Deformation fingerprints will help researchers identify, design better metallic materials
The foreground shows a fractured sample of an alloy used in aircraft engines. In the background, each color represents an orientation of the metal's crystal structure. The gray lines indicate a specific measurement and inform how the metal deforms. The color of the lines indicates how intensely the atoms have been disrupted as a result of mechanical loading. Credit: Fred Zwicky

Engineers can now predict the strength of metallic materials in a matter of hours instead of months or years using current methods.

In a new study, researchers from the University of Illinois report that high-resolution electron images can be used to capture the events that cause metal failures. Scientists can use the new method to quickly predict the fatigue strength of any alloy and design new materials for engineering systems that are subject to repeated loading.

The results of the study were published in the journal Science.

Stinville said that the root cause of failure in engineering systems is fatigue of metals and alloys. Defining the relationship between fatigue strength and the structure is difficult because metallic materials have a wide range of features.

Deformation fingerprints will help researchers identify, design better metallic materials
Materials science and engineering professors Jean-Charles Stinville and Marie Charpagne captured the rare nanoscale deformation events at the origin of metal failure that can help researchers design new materials for medical, transportation, safety, energy and environemental applications. Credit: Fred Zwicky

"We're trying to observe sparse, nanometer-sized events that control macroscopic properties and can be captured only by investigating large areas with fine resolution," Charpagne said. Traditional mechanical testing is costly, time-Consuming and does not provide a clear picture of the root cause of failure, which is why the current method for determining fatigue strength is used.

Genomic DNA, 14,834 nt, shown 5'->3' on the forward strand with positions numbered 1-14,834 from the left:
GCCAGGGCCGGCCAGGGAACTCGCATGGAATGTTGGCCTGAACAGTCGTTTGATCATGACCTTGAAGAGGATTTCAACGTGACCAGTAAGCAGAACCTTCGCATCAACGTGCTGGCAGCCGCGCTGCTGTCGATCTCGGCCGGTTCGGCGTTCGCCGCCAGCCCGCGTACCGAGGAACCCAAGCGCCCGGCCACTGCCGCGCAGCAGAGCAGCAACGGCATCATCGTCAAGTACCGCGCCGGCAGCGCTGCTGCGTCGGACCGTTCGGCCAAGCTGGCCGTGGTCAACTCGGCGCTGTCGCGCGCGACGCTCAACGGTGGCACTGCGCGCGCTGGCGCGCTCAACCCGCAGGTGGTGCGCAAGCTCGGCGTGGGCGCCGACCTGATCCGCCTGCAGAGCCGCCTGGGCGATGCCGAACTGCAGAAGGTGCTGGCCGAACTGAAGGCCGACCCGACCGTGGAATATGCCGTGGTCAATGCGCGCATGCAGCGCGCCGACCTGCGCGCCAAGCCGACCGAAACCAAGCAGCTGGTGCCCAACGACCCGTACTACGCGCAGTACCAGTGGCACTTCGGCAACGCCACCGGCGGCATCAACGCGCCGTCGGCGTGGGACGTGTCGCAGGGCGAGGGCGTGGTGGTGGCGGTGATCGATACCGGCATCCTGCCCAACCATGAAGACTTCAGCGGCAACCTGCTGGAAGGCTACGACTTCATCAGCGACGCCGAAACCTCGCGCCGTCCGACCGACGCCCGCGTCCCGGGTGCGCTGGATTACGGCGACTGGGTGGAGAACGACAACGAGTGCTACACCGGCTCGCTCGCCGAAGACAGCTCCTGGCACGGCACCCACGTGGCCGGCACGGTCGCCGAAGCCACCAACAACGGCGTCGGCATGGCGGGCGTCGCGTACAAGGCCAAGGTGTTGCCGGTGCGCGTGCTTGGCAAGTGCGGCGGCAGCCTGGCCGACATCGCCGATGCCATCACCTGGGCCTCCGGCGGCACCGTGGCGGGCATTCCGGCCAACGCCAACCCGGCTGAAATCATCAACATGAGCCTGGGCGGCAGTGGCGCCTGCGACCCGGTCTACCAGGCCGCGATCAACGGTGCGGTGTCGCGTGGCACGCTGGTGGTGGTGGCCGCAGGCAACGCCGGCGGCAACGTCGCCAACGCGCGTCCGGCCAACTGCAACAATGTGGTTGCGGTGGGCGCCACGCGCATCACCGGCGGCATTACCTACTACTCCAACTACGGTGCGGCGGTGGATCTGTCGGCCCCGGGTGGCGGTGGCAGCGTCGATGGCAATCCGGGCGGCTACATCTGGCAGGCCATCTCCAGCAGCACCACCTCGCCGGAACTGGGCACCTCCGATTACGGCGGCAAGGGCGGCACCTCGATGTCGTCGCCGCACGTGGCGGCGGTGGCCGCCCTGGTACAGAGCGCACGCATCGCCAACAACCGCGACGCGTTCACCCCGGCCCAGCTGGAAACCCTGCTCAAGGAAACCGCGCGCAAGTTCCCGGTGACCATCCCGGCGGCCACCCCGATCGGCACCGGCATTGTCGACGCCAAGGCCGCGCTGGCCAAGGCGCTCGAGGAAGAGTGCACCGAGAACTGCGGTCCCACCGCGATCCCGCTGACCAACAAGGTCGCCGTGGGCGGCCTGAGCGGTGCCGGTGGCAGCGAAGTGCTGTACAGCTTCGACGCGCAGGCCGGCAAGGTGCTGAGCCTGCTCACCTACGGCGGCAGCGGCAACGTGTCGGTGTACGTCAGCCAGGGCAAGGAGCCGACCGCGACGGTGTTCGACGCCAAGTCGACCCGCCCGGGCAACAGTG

The researchers found that the statistical investigation of the nanoscale events that appear at the metal surface can tell the fatigue strength of metals. Stinville said that the team was the first to uncover the relationship using automated high-resolution digital image correlation collected in the scanning electron micrsocope. This relation was demonstrated on a number of key engineering applications using different types of alloy.

The fatigue strength that informs the life of a metallic part under a large number of cycles is correlated with the nanoscale deformation events. It is possible to quickly predict the fatigue life of metallic parts by discovering this correlation.

"Designing metallic materials with higher fatigue strength means safer, more resilient and durable materials." The work sheds light on the micro and nanoscale parameters to tune to design materials with a longer lifespan. The work will define a new paradigm in alloy design.

More information: J. C. Stinville et al, On the origins of fatigue strength in crystalline metallic materials, Science (2022). DOI: 10.1126/science.abn0392 Journal information: Science